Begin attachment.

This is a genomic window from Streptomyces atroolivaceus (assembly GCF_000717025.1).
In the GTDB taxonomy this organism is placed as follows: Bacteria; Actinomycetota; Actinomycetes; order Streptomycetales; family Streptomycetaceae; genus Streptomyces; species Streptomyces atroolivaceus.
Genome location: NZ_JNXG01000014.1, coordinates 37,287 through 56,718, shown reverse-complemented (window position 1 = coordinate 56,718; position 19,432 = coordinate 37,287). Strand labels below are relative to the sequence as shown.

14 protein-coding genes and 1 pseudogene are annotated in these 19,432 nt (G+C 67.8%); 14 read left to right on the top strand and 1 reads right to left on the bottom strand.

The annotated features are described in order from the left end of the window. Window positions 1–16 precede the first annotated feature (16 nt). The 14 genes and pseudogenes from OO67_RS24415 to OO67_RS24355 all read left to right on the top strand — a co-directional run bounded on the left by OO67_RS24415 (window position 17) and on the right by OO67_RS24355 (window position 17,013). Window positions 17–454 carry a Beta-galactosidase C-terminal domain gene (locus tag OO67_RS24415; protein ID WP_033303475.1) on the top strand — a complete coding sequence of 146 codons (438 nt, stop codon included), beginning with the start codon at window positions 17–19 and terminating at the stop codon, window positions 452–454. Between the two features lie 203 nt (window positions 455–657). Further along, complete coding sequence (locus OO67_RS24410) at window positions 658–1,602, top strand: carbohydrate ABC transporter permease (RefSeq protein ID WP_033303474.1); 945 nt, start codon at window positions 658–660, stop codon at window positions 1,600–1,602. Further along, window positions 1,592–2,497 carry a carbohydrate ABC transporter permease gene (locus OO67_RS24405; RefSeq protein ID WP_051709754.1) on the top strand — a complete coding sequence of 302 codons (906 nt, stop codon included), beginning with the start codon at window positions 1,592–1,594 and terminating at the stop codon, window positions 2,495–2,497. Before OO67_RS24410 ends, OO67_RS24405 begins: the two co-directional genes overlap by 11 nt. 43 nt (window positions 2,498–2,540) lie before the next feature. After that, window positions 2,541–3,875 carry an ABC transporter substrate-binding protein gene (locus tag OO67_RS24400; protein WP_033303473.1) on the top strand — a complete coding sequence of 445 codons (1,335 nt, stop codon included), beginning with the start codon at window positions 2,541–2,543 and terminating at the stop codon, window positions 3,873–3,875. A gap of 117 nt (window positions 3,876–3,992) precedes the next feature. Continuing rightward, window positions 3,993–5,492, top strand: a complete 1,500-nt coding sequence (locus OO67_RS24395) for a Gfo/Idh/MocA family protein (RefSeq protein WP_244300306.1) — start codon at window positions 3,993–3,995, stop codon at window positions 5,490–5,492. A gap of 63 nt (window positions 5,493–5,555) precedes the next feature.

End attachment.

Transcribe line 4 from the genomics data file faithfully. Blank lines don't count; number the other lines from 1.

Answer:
14 protein-coding genes and 1 pseudogene are annotated in these 19,432 nt (G+C 67.8%); 14 read left to right on the top strand and 1 reads right to left on the bottom strand.